DISCLOSURES ABOUT Iran’s clandestine nuclear program in August 2002 sent tremors through the Bush White House, but the United States neither interrupted consultations with Iran over Afghanistan nor prevented the talks’ extension to Iraq. By the spring of 2003, it had become apparent that the Bush administration was preparing to topple Saddam Hussein, and Crocker and Khalilzad worked in tandem to parley with Iran, Hussein’s stalwart enemy, about the future of post-Baathist Iraq. As Khalilzad recounts in his engrossing memoir, The Envoy, he soon spoke to Zarif, his former Iranian interlocutor, once again. Zarif, now UN ambassador, was, like many Iranians, concerned that Iran was next on the Pentagon’s short list. Khalilzad told Zarif that the United States had no plans to topple the Iranian government, but Washington wanted assurances that U.S. aircraft that strayed into Iranian airspace would not be fired upon. Further, Khalilzad wanted Tehran’s appraisal of how Iraqis would react to Saddam’s deposal. Zarif gave him both and more: Tehran accepted the request for deconfliction but warned that a U.S. occupation of Iraq would be unacceptable and produce significant instability, which was somewhat inevitable following Hussein’s ouster. The talks continued through the U.S. invasion, only reaching an impasse when the Bush administration refused Tehran’s proposal to swap the Iraqi-based leadership of Iranian opposition group Mujahedin-e Khalq, a U.S.-designated terrorist group, for Al Qaeda members residing in Iran. This standoff essentially froze what had become an effective bilateral diplomatic channel.

Washington’s nascent reconciliation with Tehran collapsed after a May 12 terrorist attack in Saudi Arabia, which killed thirty-five people, including eight Americans, was linked to Iran-based Al Qaeda. It could not have come at a worse time. A week earlier, Swiss ambassador to Tehran Tim Guldimann, whose embassy represents the United States in the Islamic Republic, had faxed a two-page document to the U.S. State Department outlining a potential “grand bargain” between the United States and Iran. Everything was on the table, Guldimann wrote, from Iran’s nuclear program to stances on Israel and proxy groups—with the purported backing of Supreme Leader Khamenei.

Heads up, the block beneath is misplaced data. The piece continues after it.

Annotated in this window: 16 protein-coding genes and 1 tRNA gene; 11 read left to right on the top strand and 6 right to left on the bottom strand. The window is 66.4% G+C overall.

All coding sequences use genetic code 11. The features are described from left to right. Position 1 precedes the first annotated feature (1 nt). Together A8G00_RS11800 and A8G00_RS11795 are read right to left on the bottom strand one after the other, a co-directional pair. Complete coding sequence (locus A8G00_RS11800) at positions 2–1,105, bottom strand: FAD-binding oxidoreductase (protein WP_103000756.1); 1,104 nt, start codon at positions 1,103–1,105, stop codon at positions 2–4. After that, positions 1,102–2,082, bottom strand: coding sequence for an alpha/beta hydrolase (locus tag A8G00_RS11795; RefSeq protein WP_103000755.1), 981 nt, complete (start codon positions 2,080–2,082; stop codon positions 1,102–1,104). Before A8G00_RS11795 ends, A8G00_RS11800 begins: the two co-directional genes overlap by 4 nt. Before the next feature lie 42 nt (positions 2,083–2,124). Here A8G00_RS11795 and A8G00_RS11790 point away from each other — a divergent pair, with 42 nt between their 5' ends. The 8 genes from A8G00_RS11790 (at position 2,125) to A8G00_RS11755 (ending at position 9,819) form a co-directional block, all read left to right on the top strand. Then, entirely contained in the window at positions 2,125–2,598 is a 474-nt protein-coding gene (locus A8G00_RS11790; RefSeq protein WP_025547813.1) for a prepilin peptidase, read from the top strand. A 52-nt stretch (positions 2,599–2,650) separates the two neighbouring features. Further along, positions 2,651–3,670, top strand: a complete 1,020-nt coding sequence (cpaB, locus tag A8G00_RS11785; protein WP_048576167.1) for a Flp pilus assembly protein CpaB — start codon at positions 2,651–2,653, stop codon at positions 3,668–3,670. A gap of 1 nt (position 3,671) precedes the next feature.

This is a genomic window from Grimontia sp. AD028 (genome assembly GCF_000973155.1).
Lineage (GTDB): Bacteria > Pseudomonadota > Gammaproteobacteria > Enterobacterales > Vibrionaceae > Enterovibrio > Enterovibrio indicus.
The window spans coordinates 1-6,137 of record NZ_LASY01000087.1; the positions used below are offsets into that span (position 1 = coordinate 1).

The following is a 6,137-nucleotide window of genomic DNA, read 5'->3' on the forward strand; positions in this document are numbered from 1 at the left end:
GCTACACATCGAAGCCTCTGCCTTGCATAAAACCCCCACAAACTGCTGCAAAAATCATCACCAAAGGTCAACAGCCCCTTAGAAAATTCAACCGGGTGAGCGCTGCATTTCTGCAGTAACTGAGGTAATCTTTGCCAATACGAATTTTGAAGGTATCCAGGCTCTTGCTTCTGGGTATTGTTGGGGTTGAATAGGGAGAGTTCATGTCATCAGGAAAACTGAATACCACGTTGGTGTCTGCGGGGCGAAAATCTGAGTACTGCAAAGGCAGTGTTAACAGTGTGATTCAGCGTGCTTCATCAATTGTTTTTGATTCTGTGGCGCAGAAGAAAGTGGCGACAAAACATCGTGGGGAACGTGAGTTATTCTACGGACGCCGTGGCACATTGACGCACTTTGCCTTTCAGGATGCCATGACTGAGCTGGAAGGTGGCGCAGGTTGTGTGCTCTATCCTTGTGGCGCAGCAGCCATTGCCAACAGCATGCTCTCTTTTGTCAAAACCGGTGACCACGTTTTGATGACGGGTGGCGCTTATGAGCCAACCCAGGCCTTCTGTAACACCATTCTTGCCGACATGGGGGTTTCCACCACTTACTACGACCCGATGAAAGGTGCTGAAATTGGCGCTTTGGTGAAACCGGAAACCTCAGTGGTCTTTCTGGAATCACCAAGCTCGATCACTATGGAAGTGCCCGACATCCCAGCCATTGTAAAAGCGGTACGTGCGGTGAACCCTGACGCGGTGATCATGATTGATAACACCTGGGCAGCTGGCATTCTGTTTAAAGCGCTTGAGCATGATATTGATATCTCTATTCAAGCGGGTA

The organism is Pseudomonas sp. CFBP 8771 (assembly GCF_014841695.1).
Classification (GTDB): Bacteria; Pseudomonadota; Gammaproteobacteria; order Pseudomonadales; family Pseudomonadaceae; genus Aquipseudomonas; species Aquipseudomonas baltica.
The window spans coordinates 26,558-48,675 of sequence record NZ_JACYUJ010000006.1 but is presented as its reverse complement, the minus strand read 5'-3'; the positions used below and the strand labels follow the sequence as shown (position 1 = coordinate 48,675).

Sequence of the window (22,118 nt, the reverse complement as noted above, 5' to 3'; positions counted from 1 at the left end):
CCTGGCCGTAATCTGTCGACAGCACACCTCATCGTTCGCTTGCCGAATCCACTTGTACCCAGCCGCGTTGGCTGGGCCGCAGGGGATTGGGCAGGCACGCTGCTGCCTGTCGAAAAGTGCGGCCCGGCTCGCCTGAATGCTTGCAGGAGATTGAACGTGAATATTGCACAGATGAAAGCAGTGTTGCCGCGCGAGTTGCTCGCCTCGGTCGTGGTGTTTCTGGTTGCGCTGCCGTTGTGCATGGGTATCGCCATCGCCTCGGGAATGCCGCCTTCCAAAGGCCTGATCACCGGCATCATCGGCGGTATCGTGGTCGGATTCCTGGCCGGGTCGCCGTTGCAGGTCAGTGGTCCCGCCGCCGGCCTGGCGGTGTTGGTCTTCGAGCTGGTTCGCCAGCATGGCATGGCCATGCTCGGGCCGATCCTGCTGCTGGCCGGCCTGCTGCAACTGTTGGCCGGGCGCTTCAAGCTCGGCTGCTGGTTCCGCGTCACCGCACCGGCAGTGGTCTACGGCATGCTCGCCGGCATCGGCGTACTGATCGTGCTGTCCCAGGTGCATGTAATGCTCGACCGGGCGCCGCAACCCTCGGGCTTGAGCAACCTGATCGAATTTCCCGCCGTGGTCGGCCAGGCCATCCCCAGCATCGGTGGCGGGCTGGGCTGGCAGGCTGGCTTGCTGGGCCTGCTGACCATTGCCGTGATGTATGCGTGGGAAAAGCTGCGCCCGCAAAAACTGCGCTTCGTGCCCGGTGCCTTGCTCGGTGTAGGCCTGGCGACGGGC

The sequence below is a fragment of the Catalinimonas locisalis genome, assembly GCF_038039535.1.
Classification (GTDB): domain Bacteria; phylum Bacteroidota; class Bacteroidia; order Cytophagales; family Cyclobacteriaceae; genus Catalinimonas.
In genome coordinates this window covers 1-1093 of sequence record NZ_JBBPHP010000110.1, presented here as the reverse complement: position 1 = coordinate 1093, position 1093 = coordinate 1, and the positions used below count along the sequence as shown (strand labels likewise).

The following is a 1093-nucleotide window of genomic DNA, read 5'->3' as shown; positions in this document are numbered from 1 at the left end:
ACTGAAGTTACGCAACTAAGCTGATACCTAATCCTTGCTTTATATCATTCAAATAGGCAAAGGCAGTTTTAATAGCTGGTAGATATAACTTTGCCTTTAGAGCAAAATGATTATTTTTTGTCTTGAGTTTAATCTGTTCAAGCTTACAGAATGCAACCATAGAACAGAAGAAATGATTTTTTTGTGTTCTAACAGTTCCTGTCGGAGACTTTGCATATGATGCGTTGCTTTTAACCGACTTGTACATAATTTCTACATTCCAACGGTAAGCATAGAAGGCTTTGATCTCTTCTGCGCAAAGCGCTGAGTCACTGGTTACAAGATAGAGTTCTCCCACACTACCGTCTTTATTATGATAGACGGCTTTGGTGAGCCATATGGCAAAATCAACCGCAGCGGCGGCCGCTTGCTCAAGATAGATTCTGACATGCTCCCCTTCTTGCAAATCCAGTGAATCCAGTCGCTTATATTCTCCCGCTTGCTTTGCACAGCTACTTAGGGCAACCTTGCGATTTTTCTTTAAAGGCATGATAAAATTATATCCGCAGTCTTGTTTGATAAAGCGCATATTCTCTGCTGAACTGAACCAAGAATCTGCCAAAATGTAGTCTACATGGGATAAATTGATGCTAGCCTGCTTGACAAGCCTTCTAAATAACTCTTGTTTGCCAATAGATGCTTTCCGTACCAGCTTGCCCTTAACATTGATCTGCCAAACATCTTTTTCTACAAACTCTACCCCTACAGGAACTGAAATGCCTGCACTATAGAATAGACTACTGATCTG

Based on interviews with key Bush administration officials that were conducted by PBS Frontline in 2007, skepticism abounded over the document’s backchannel transmission and its discordancy with the kind of Iranian behavior—such as growing support for anti-American proxies in Iraq—that the White House was seeing at that time. Therefore, senior officials disagreed on the right course of action: Secretary of State Colin Powell, Deputy Secretary of State Richard Armitage, and Senior Director for Middle East Affairs at the NSC Flynt Leverett cautiously favored engagement, but Vice President Dick Cheney, Secretary of Defense Donald Rumsfeld, and UN Ambassador John Bolton rejected negotiations—and the letter—out of hand. With the bombing in Saudi Arabia occurring soon after, the administration’s hawks felt further emboldened. President Bush not only rebuffed the overture and gave no response, but also halted the dialogue with Iran over Afghanistan and Iraq. Although the letter’s veracity continues to be debated today, Iran expert Vali Nasr has offered a discerning assessment:


We forget that this offer came after Iran made its boldest cooperation with the United States over Afghanistan, only to be put on the “axis of evil” list afterwards … So as the [Mohammad] Khatami government, the reformist government, is making one last effort to make a pitch to the U.S., it is running a risk. And I assume that their hope was that the U.S. would test the proposal by coming back, which then would have made a signal to the Iranian leadership that the U.S. was interested, and then you could see whether the Iranians would come back with something more concrete. The Iranians were testing, and the test came back negative.